How to reference a PDF in Harvard referencing style

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This guide covers how to reference PDFs in Harvard style. PDF stands for ‘portable document format’ and is one of the most reliable formats to export read-only documents and share with others or release publicly while retaining the layout of a page. 

You’ll often find PDFs on the internet. It is common for journal articles, reports, and other similar documents to be posted in PDF format. As a general rule, you’ll simply include the link to the PDF in your reference, which will take your reader directly to the PDF you are citing. The rest of your reference will follow the rules for the particular type of source you are citing.

How to cite a PDF in Harvard referencing style 

General citation structure 

The in-text citations remain the same for most PDFs, as the in-text reference generally uses the author name (or company name) and year of publication. 

In-text citation template:

(Author Surname, Publication Year)

Example:

(Mukherjee, 2015)

Reference list template:

Author Surname, Initial(s)./Company Name (Publication year) Title.  Available at: URL (Accessed: Date).

Example:

Kelly Services (2020) 2019 annual report. Available at: http://annualreports.co.uk/HostedData/AnnualReports/PDF/NASDAQ_KELYA_2019.pdf (Accessed: 13 October 2020).

PDF with multiple authors

You’ll often find journal articles published in PDF format. You should point the reader to where you found your source, even if it is not on the official journal page. For a PDF with two or three authors, follow the standard Harvard style. The following example shows you how to cite a journal article with a direct link to a PDF. Alternatively, you could replace the PDF link with the DOI. It is important to use a reference structure that matches the type of source you are citing (here, a journal article).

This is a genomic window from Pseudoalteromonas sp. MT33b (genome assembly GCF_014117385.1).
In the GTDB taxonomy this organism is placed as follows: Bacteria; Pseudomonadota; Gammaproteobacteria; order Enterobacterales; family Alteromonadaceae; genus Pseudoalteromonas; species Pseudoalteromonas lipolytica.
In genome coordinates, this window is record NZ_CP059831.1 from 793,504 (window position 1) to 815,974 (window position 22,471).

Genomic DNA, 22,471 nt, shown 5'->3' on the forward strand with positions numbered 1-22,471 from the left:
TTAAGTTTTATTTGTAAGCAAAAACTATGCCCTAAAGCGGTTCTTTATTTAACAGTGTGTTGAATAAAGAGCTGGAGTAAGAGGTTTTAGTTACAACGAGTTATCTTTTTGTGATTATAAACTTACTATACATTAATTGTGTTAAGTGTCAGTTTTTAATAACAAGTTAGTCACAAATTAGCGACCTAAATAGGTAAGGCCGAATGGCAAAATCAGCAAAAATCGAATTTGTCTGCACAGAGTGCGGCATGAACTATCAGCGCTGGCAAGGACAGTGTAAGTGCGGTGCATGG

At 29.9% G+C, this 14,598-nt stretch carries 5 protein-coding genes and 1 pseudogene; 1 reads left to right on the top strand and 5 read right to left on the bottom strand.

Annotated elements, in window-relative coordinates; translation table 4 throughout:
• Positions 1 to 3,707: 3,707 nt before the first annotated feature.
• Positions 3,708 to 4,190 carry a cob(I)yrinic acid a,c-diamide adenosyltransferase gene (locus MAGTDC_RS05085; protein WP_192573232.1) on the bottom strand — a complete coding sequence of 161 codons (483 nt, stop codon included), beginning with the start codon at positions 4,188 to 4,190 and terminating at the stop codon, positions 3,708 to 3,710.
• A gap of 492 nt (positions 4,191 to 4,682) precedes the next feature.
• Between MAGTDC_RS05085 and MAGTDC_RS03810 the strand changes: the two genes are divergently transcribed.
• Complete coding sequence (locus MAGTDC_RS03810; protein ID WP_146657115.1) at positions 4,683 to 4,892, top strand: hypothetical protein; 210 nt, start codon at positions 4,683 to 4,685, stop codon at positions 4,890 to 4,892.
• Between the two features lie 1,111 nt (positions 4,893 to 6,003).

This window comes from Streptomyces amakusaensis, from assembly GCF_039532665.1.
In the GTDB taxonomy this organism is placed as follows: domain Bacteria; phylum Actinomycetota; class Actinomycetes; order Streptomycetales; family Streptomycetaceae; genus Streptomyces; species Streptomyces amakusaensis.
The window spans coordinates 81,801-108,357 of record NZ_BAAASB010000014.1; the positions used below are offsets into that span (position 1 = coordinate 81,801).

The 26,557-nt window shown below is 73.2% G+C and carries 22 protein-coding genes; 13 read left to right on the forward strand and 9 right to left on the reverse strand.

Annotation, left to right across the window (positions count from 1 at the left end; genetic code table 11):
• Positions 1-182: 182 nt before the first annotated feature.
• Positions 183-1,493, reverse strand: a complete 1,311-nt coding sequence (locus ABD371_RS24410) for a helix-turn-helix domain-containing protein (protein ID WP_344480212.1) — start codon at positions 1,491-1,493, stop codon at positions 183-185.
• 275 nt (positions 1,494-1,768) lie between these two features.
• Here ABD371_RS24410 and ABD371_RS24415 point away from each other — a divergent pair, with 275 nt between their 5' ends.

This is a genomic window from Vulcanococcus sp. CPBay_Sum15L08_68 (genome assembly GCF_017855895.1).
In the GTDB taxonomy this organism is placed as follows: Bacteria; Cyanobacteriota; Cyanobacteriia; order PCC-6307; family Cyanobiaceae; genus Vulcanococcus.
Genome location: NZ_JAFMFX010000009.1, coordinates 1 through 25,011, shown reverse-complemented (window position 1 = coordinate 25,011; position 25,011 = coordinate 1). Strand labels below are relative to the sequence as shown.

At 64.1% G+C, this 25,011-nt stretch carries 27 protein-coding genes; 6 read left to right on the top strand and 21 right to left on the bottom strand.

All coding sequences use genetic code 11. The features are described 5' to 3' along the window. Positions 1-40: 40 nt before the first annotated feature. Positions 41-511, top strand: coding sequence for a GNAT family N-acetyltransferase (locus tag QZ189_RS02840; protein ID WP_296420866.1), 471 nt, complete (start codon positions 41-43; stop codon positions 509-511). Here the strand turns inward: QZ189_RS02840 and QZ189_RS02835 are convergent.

In-text citation template:

(Author 1 Surname and Author 2 Surname, Publication year)

Example:

(Langhans and Romps, 2015)

Reference list: 

Author 1 Surname, Author 1 Initial(s). and Author 2 Surname, Author 2 Initial(s). (Publication year) ‘Title of article’, Journal Title, Issue information, pp. XX-XX. Available at: URL (Accessed: Date).

Example:

Langhans, W. and Romps, D.M. (2015) ‘The origin of water vapor rings in tropical oceanic cold pools’, Geophysical Research Letters, 42, pp. 7825-7834. Available at: https://agupubs.onlinelibrary.wiley.com/doi/pdfdirect/10.1002/2015GL065623 (Accessed: 8 December 2016).

Referencing a PDF with four or more authors

If your source has four or more authors, you’ll use the first author’s surname followed by et al. in your in-text citation. Your reference list can also use et al. or, if your institution requires it, a listing of each author in the full reference.

In-text citation structure:

(Author 1 Surname et al., Year of publication)

Example: 

(Thacker et al., 2003)

Reference list example:

Thacker, S.B. et al. (2003) ‘The Impact of Stretching on Sports Injury Risk: A Systematic Review of the Literature’, Medicine & Science in Sports & Exercise, 36(3), pp. 371-378. Available at: https://www.dr-moosburger.at/wp-content/uploads/pub102.pdf (Accessed: 5 February 2006).

 


Published October 29, 2020.


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